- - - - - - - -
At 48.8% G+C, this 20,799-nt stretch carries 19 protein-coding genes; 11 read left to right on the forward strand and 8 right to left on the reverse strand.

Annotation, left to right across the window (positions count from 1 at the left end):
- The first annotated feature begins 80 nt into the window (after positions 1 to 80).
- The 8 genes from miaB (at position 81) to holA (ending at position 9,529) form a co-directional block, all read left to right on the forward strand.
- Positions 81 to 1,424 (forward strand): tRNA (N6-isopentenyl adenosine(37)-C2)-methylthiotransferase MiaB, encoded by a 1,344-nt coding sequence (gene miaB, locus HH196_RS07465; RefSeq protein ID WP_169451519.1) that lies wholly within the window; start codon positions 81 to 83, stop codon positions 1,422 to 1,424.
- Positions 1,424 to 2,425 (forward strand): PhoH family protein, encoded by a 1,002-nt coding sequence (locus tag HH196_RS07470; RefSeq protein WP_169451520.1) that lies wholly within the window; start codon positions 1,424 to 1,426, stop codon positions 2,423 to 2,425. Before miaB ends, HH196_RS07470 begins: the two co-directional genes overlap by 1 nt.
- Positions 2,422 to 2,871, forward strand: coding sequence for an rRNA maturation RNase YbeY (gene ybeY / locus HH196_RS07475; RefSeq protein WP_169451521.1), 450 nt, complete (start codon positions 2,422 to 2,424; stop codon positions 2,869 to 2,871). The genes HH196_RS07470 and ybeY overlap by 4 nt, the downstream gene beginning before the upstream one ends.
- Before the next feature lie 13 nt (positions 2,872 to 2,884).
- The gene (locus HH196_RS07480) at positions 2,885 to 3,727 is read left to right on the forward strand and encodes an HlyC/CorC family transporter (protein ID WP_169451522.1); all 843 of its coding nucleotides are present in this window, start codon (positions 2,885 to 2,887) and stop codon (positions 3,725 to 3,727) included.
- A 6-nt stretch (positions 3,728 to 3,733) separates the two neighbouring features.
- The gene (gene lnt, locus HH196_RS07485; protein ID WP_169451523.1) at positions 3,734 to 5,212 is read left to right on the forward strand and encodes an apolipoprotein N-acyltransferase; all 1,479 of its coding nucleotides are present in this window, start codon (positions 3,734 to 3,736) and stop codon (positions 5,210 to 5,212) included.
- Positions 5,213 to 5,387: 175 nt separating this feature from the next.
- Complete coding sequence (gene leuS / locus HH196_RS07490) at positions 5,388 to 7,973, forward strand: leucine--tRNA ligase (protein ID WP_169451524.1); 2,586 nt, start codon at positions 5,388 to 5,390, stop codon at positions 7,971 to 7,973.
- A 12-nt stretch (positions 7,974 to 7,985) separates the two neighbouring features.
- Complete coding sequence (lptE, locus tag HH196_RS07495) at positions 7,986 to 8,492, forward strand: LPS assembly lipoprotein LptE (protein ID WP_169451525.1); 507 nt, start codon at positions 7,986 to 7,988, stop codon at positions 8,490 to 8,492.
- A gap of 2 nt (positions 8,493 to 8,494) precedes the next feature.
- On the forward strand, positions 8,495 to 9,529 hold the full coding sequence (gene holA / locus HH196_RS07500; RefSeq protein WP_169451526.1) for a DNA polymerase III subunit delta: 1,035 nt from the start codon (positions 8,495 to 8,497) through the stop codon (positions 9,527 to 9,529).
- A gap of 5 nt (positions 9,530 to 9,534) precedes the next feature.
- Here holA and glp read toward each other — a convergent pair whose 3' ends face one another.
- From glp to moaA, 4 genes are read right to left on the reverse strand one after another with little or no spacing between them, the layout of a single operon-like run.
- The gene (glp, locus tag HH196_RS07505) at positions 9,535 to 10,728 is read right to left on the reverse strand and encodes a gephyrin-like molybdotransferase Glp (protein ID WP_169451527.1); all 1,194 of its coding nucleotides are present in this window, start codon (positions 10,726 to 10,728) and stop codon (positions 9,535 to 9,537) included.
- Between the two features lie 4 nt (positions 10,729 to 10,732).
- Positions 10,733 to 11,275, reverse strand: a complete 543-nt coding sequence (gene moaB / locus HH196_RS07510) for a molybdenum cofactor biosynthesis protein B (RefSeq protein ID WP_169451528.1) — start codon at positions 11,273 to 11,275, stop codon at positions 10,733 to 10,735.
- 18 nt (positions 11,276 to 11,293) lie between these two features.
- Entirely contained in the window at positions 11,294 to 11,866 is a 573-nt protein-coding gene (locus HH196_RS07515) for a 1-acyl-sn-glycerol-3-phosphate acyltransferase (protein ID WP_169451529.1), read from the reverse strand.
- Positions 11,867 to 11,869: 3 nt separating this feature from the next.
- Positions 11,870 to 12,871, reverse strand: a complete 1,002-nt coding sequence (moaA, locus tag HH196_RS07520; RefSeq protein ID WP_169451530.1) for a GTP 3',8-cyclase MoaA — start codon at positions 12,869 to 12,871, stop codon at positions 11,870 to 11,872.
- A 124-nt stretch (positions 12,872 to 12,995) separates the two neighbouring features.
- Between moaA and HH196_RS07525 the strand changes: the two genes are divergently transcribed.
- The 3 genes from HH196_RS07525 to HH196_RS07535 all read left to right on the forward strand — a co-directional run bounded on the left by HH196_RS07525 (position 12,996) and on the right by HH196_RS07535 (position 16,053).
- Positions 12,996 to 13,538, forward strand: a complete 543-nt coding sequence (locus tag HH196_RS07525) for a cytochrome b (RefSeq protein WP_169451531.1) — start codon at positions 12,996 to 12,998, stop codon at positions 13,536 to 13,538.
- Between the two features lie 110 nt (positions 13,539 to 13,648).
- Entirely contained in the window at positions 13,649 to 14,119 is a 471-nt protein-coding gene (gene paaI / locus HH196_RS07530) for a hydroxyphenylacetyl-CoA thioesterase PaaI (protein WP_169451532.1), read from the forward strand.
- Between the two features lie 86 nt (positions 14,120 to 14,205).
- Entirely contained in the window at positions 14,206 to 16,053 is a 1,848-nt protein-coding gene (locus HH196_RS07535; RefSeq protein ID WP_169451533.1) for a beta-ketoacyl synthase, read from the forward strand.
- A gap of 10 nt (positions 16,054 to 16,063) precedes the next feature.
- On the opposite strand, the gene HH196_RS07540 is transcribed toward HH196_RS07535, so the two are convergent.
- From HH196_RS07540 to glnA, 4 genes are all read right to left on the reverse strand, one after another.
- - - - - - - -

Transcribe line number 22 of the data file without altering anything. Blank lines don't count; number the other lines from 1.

- Between the two features lie 4 nt (positions 10,729 to 10,732).